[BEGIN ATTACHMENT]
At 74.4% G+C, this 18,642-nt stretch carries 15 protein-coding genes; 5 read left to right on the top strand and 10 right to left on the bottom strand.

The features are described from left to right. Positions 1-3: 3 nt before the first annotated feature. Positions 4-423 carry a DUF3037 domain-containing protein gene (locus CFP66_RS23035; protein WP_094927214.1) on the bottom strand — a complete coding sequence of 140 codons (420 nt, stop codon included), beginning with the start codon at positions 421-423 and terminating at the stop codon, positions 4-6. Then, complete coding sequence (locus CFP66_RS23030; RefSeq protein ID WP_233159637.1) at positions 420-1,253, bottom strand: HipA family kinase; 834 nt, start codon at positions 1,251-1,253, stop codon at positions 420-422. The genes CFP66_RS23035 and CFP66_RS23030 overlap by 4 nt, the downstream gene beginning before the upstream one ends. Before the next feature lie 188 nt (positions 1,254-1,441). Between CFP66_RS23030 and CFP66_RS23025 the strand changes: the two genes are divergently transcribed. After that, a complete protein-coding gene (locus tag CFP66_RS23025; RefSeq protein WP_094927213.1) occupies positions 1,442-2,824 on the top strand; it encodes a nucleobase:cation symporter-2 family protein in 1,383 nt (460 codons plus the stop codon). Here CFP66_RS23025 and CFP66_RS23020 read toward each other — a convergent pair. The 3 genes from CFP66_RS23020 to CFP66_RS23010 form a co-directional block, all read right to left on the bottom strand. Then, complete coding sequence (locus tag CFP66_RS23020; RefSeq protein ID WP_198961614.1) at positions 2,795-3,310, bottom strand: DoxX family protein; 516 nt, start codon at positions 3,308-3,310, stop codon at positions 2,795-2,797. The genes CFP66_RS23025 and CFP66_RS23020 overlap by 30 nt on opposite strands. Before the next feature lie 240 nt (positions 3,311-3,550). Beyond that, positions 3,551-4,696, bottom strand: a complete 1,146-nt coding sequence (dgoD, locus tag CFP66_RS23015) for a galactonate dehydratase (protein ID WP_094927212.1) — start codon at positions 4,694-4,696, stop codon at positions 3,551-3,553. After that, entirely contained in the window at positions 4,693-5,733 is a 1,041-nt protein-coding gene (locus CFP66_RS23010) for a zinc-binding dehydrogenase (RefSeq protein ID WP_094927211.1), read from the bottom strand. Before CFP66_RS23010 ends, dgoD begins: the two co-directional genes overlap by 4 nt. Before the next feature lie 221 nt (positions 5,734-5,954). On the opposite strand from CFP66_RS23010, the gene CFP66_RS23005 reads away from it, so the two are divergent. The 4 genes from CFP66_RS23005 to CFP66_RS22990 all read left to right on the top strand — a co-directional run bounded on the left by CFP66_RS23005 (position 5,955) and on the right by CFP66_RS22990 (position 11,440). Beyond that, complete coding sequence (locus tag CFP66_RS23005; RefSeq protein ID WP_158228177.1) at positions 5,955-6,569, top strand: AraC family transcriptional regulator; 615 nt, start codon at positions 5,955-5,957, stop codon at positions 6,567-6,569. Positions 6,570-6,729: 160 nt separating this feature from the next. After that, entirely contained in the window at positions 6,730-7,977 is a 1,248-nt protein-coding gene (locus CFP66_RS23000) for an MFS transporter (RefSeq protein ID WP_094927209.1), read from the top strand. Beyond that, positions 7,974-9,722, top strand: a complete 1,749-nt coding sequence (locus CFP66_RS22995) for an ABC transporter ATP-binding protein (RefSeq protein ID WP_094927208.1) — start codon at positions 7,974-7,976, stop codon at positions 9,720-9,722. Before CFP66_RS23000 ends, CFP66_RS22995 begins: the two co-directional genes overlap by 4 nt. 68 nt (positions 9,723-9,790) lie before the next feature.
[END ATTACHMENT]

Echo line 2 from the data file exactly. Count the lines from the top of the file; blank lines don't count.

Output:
The features are described from left to right. Positions 1-3: 3 nt before the first annotated feature. Positions 4-423 carry a DUF3037 domain-containing protein gene (locus CFP66_RS23035; protein WP_094927214.1) on the bottom strand — a complete coding sequence of 140 codons (420 nt, stop codon included), beginning with the start codon at positions 421-423 and terminating at the stop codon, positions 4-6. Then, complete coding sequence (locus CFP66_RS23030; RefSeq protein ID WP_233159637.1) at positions 420-1,253, bottom strand: HipA family kinase; 834 nt, start codon at positions 1,251-1,253, stop codon at positions 420-422. The genes CFP66_RS23035 and CFP66_RS23030 overlap by 4 nt, the downstream gene beginning before the upstream one ends. Before the next feature lie 188 nt (positions 1,254-1,441). Between CFP66_RS23030 and CFP66_RS23025 the strand changes: the two genes are divergently transcribed. After that, a complete protein-coding gene (locus tag CFP66_RS23025; RefSeq protein WP_094927213.1) occupies positions 1,442-2,824 on the top strand; it encodes a nucleobase:cation symporter-2 family protein in 1,383 nt (460 codons plus the stop codon). Here CFP66_RS23025 and CFP66_RS23020 read toward each other — a convergent pair. The 3 genes from CFP66_RS23020 to CFP66_RS23010 form a co-directional block, all read right to left on the bottom strand. Then, complete coding sequence (locus tag CFP66_RS23020; RefSeq protein ID WP_198961614.1) at positions 2,795-3,310, bottom strand: DoxX family protein; 516 nt, start codon at positions 3,308-3,310, stop codon at positions 2,795-2,797. The genes CFP66_RS23025 and CFP66_RS23020 overlap by 30 nt on opposite strands. Before the next feature lie 240 nt (positions 3,311-3,550). Beyond that, positions 3,551-4,696, bottom strand: a complete 1,146-nt coding sequence (dgoD, locus tag CFP66_RS23015) for a galactonate dehydratase (protein ID WP_094927212.1) — start codon at positions 4,694-4,696, stop codon at positions 3,551-3,553. After that, entirely contained in the window at positions 4,693-5,733 is a 1,041-nt protein-coding gene (locus CFP66_RS23010) for a zinc-binding dehydrogenase (RefSeq protein ID WP_094927211.1), read from the bottom strand. Before CFP66_RS23010 ends, dgoD begins: the two co-directional genes overlap by 4 nt. Before the next feature lie 221 nt (positions 5,734-5,954). On the opposite strand from CFP66_RS23010, the gene CFP66_RS23005 reads away from it, so the two are divergent. The 4 genes from CFP66_RS23005 to CFP66_RS22990 all read left to right on the top strand — a co-directional run bounded on the left by CFP66_RS23005 (position 5,955) and on the right by CFP66_RS22990 (position 11,440). Beyond that, complete coding sequence (locus tag CFP66_RS23005; RefSeq protein ID WP_158228177.1) at positions 5,955-6,569, top strand: AraC family transcriptional regulator; 615 nt, start codon at positions 5,955-5,957, stop codon at positions 6,567-6,569. Positions 6,570-6,729: 160 nt separating this feature from the next. After that, entirely contained in the window at positions 6,730-7,977 is a 1,248-nt protein-coding gene (locus CFP66_RS23000) for an MFS transporter (RefSeq protein ID WP_094927209.1), read from the top strand. Beyond that, positions 7,974-9,722, top strand: a complete 1,749-nt coding sequence (locus CFP66_RS22995) for an ABC transporter ATP-binding protein (RefSeq protein ID WP_094927208.1) — start codon at positions 7,974-7,976, stop codon at positions 9,720-9,722. Before CFP66_RS23000 ends, CFP66_RS22995 begins: the two co-directional genes overlap by 4 nt. 68 nt (positions 9,723-9,790) lie before the next feature.